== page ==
To come here. Not just in a phone line.
‘Cause when I am with you, I know I am not lost anymore.

I’m home…

To What Way Should I Take?

•February 23, 2011 • Leave a Comment

The Eye

8752 days
London – Rainy

People say that I can easily scream star when I want a star
But why is it so hard for me. When I have already known you are the only one I want
Whereas, my voice has almost gone screaming your name. And you never come up for me
To what way should I take?

PS :  I miss you

Several tips to make your images looks great!

•February 16, 2011 • 6 Comments

The only rule in photography is that there are NO RULES. However, there are many composition guidelines which can be applied in almost any situation, to enhance the impact of a scene.

Rule of thirds.  Imagine that your image is divided into nine equal segments by two vertical and two horizontal lines. Try to position the most important elements in your scene along these lines, or at the points where they intersect. Doing so will add balance and interest to your photo. Some cameras even offer an option to superimpose a rule of thirds grid over the LCD screen, making it even easier to use. But always be DIFFERENT. Choose other composition!!!  I will give you example! Sometimes I used this composition.

this is the image without guideline

Loneliness (2010)

Balancing Element. Placing your main subject off-centre, as with the rule of thirds, creates a more interesting photo, but it can leave a void in the scene which can make it feel empty. You should balance the ‘weight’ of your subject by including another object of lesser importance to fill the space. If not, make your negative space useful with your ‘powerful’ concept.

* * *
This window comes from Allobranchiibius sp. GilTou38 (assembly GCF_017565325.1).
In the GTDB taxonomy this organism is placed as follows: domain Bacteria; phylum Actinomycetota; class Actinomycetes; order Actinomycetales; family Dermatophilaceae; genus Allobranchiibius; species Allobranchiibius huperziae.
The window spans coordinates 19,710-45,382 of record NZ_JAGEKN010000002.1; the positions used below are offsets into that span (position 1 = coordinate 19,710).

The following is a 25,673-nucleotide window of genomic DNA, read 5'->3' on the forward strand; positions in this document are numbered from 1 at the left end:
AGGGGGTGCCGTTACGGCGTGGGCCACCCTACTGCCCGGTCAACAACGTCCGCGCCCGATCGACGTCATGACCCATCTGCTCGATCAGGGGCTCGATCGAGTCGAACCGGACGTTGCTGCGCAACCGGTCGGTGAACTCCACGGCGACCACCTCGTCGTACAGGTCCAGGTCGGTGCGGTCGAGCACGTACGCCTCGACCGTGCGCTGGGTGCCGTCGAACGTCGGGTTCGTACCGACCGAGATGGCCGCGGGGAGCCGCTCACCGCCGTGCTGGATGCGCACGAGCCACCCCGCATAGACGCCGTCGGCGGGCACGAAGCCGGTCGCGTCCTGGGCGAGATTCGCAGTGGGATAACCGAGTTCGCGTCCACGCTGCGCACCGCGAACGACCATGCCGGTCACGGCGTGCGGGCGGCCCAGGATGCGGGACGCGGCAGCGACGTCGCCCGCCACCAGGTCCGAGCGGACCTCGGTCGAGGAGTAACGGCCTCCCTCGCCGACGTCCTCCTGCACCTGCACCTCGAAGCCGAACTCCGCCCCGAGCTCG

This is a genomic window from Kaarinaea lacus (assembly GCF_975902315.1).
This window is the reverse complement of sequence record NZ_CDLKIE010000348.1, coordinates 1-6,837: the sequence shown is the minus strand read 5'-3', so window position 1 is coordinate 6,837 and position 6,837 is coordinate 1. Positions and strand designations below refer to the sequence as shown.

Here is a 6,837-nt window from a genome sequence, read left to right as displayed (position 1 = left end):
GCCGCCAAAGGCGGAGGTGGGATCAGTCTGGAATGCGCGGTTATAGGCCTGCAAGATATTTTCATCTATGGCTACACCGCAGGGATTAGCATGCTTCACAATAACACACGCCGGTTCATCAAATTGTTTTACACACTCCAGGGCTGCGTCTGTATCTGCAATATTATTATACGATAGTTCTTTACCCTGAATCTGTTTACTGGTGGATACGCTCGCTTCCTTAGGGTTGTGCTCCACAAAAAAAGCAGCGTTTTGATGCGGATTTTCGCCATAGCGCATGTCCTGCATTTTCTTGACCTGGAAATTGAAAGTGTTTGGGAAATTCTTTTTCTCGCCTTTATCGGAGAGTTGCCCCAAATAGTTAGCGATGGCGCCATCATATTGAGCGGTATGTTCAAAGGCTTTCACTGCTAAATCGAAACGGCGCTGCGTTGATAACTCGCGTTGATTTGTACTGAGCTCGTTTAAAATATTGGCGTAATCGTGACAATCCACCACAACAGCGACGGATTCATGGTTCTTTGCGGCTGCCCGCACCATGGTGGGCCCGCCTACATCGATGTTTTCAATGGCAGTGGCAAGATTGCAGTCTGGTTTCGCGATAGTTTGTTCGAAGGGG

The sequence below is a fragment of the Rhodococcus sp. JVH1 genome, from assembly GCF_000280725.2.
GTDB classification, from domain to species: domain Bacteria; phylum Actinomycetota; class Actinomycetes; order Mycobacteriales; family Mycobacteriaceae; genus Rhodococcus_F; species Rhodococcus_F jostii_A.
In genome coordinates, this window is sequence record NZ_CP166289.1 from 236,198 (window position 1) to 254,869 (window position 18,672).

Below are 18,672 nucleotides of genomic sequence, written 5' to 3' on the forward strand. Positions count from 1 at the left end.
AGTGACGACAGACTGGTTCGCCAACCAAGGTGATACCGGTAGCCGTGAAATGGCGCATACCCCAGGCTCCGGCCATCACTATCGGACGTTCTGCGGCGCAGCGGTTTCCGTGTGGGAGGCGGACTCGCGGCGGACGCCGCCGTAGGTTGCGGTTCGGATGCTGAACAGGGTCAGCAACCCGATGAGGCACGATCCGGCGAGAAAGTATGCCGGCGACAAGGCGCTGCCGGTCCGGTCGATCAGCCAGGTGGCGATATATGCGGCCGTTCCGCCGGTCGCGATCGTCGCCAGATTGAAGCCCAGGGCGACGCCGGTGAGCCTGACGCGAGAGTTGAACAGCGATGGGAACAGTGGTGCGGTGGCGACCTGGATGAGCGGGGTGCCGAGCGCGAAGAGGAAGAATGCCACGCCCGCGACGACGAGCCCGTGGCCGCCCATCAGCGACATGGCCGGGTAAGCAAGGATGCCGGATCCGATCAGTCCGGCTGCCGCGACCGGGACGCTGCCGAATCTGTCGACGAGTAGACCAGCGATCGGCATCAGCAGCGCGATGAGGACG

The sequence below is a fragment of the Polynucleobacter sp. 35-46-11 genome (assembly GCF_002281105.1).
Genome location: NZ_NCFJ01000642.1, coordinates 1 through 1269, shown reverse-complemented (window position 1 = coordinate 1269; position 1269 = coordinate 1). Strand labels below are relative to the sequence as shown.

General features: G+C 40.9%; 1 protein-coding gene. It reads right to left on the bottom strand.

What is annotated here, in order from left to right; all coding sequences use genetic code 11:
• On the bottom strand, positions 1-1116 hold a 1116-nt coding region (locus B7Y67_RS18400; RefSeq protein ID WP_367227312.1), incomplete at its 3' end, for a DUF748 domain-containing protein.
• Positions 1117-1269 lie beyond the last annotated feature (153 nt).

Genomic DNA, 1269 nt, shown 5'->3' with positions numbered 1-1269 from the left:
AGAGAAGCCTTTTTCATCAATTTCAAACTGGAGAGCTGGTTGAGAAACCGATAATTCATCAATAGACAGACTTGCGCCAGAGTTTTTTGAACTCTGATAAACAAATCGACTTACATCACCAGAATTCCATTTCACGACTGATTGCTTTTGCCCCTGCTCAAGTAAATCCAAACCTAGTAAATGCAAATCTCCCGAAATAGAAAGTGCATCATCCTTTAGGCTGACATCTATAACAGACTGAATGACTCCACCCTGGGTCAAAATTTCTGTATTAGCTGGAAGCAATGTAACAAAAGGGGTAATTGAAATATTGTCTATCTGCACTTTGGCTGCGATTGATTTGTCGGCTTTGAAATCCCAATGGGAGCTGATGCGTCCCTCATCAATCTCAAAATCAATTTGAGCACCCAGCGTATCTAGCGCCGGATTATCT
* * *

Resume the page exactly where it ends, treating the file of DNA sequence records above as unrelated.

Girl, be careful with that! (2007)

Leading line. When we look at a photo our eye is naturally drawn along lines. By thinking about how you place lines in your composition, you can affect the way we view the image, pulling us into the picture, towards the subject, or on a journey ‘through’ the scene. There are many different types of line – straight, diagonal, curvy, zigzag, radial etc – and each can be used to enhance our photo’s composition.

Continuous Strip (2008)

Symmetry and Pattern. We are surrounded by symmetry and patterns, both natural and man-made., They can make for very eye-catching compositions, particularly in situations where they are not expected. Another great way to use them is to break the symmetry or pattern in some way, introducing tension and a focal point to the scene.

Revisited, photo by Rik Oostenbroek

Viewpoint. Before photographing your subject, take time to think about where you will shoot it from. Our viewpoint has a massive impact on the composition of our photo, and as a result it can greatly affect the message that the shot conveys. Rather than just shooting from eye level, consider photographing from high above, down at ground level, from the side, from the back, from a long way away, from very close up, and so on.

Man on the Beach, photo by Ronsho

Depth of Field (DoF). Because photography is a two-dimensional medium, we have to choose our composition carefully to conveys the sense of depth that was present in the actual scene. You can create depth in a photo by including objects in the foreground, middle ground and background. Another useful composition technique is overlapping, where you deliberately partially obscure one object with another. The human eye naturally recognizes these layers and mentally separates them out, creating an image with more depth.